The central German city was a thriving Jewish center in the Middle Ages and boasts one of the oldest still-standing synagogues in Europe. The Jewish community settled there in the 11th century; a massacre decimated the community in 1349 but Jews lived in the area until a final expulsion in 1454. At this time, a granary was constructed on top of the graveyard, sealing in the remains of thousands of Jews.
“Jews in Europe were a religious minority that was socially segregated, and they experienced periodic persecution,” said Harvard’s Reich in a press release. “Our work gives us direct insight into the structure of this community.”
Among the excavated 47 graves were two small nuclear families, including children buried near their father who apparently died from a violent blow to his skull. Other more distant family members were also discovered through genetic testing. Carmi said some eight of the 33 viable individual samples were related and allowed that it is possible that the limited available sample means the results do not fully reflect the entire community of Ashkenazi Jewry.
“As with other ancient DNA studies, our historical inferences are based on a single site in time and space. This implies that our data may not be representative of the full genetic diversity of early Ashkenazi Jewry, as we have indeed inferred,” write the authors in the study.
At the same time, the study indicates that “Medieval Ashkenazi Jews are best viewed not as a single homogeneous community (as it came to be at the present), but as an ‘archipelago’ of communities, differentially affected by founder events and mixture with local populations,” according to a FAQ sheet prepared by Carmi.
A further conclusion is that late medieval Ashkenazi Jewry already carried certain disease-causing variants that became increasingly common among Jews as the years went by.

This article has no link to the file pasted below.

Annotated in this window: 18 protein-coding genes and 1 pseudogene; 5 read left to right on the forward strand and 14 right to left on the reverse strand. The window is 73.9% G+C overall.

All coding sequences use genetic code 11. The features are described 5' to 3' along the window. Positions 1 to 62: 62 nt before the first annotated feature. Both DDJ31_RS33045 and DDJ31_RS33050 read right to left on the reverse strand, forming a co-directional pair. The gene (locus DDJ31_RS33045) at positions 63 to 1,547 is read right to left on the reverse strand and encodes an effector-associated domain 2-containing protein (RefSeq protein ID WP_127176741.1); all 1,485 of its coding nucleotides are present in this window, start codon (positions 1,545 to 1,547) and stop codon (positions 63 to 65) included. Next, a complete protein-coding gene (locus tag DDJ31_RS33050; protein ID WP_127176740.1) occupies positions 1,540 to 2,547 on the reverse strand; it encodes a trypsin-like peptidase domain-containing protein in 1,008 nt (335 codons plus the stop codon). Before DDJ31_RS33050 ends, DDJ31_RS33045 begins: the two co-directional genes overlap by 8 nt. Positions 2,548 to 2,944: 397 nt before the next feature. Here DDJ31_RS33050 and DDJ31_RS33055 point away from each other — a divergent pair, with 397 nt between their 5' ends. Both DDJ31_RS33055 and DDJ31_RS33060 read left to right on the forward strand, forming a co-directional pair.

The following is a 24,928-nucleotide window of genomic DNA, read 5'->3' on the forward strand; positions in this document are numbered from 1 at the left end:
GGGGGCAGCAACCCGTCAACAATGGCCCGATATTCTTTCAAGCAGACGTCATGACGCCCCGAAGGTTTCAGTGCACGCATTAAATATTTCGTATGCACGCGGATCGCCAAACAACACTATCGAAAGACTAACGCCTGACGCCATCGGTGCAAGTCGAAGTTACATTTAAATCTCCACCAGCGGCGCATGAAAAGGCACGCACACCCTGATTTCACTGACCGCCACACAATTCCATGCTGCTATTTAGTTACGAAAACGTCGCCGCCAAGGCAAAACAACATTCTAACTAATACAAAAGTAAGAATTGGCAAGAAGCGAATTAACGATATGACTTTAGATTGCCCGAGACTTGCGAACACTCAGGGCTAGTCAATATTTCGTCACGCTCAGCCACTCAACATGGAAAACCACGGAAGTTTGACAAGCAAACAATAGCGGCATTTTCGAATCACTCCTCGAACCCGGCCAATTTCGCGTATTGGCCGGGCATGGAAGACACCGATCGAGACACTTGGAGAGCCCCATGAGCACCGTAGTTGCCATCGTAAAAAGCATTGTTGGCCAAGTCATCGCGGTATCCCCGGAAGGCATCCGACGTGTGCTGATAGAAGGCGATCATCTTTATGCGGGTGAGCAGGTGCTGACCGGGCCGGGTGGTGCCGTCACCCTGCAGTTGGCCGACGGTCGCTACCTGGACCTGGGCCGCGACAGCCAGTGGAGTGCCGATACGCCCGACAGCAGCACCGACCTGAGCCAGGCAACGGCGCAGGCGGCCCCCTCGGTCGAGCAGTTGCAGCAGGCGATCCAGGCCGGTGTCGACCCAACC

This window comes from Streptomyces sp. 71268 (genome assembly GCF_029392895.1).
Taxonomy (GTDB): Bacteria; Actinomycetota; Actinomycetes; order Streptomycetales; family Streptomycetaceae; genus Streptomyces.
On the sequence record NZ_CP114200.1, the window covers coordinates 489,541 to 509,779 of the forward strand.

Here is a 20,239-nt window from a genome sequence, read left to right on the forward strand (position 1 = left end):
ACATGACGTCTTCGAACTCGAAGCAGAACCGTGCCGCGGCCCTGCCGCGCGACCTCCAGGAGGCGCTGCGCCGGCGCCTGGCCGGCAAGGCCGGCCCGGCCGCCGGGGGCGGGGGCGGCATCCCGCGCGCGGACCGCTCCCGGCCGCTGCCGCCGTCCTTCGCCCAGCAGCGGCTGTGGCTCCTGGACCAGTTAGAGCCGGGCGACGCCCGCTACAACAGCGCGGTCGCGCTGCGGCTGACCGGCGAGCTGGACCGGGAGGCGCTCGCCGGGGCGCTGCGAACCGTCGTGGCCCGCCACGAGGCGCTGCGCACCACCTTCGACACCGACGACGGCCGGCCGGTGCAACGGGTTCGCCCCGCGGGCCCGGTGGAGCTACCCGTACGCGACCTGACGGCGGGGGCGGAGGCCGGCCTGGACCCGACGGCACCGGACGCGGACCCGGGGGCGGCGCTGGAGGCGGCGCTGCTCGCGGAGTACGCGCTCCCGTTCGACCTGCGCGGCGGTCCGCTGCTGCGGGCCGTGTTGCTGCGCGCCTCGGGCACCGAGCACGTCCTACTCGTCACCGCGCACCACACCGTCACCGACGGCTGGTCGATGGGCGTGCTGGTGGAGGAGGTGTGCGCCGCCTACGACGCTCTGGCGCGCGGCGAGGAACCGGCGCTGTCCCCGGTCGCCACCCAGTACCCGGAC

A matter of morals
Because it is against traditional Jewish religious practice to exhume remains for study, there are scant opportunities of examining the DNA of Jewish communities.
Carmi said that he and his co-authors didn’t want to do anything “unethical” and felt it important and necessary to consult with the local Jewish community as well as a rabbi before commencing the study. The stipulation of the rabbinic authorities was that they only study the already excavated skeletons and only use unattached teeth versus extracting DNA from bones.
Carmi also examines modern DNA for medical research in Israel, which is, he said, a “nightmare” to receive permission to conduct, with multiple committees and requirements and restrictions that make the research “almost pointless to do,” he said.
“It is paradoxical or perhaps ironic that to do a study of ancient DNA, we’re self-regulating. We don’t need to get permission from any committee. These people are dead already,” he said, adding that if he were in charge of regulation, “I would relax much more the regulations on the studies of living people but regulate much more the study of ancient DNA.”
The reason behind the potential need for increased sensitivity over ancient DNA, he said is that results could contradict long-held traditions and communal perceptions. “People can get hurt emotionally. In that sense it’s important to consult with the communities and do the study ethically,” said Carmi.
“On the other hand, one can argue that the story of those deceased people belongs to the entire humanity and that no one specific community ‘owns’ the remains from a certain place,” he said, acknowledging that work with ancient communities presents researchers with conflicting moral values.
“Moving forward, it will be interesting to see what the opinion is of the rabbis, the scholars,” said Carmi. “Maybe this study will lead to more openness. But maybe it will backfire and we’ll be told it is something we shouldn’t do.”